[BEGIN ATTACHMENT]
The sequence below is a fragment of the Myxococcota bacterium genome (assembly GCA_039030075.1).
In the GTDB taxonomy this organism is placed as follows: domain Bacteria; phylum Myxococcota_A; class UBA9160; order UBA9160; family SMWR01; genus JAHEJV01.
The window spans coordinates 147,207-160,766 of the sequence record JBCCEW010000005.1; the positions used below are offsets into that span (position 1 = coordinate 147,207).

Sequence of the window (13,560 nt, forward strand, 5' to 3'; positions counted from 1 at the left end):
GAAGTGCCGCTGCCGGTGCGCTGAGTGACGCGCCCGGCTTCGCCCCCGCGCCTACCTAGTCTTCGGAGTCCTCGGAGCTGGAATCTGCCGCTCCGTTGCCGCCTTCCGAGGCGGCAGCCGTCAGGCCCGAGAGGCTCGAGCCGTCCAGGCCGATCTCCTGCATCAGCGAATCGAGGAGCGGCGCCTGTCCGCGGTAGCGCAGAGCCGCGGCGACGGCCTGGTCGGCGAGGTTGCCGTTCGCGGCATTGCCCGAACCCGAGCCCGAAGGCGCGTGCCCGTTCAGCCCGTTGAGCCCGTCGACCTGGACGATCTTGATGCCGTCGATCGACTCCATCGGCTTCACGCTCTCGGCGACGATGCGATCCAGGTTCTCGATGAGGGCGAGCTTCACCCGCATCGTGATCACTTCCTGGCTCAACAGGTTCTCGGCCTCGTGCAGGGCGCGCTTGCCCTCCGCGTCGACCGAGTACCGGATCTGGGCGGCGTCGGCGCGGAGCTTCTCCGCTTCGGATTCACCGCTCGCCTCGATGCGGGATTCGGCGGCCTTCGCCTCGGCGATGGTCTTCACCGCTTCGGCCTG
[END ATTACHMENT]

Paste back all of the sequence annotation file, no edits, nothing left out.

The sequence below is a fragment of the Myxococcota bacterium genome (assembly GCA_039030075.1).
In the GTDB taxonomy this organism is placed as follows: domain Bacteria; phylum Myxococcota_A; class UBA9160; order UBA9160; family SMWR01; genus JAHEJV01.
The window spans coordinates 147,207-160,766 of the sequence record JBCCEW010000005.1; the positions used below are offsets into that span (position 1 = coordinate 147,207).

Sequence of the window (13,560 nt, forward strand, 5' to 3'; positions counted from 1 at the left end):
GAAGTGCCGCTGCCGGTGCGCTGAGTGACGCGCCCGGCTTCGCCCCCGCGCCTACCTAGTCTTCGGAGTCCTCGGAGCTGGAATCTGCCGCTCCGTTGCCGCCTTCCGAGGCGGCAGCCGTCAGGCCCGAGAGGCTCGAGCCGTCCAGGCCGATCTCCTGCATCAGCGAATCGAGGAGCGGCGCCTGTCCGCGGTAGCGCAGAGCCGCGGCGACGGCCTGGTCGGCGAGGTTGCCGTTCGCGGCATTGCCCGAACCCGAGCCCGAAGGCGCGTGCCCGTTCAGCCCGTTGAGCCCGTCGACCTGGACGATCTTGATGCCGTCGATCGACTCCATCGGCTTCACGCTCTCGGCGACGATGCGATCCAGGTTCTCGATGAGGGCGAGCTTCACCCGCATCGTGATCACTTCCTGGCTCAACAGGTTCTCGGCCTCGTGCAGGGCGCGCTTGCCCTCCGCGTCGACCGAGTACCGGATCTGGGCGGCGTCGGCGCGGAGCTTCTCCGCTTCGGATTCACCGCTCGCCTCGATGCGGGATTCGGCGGCCTTCGCCTCGGCGATGGTCTTCACCGCTTCGGCCTG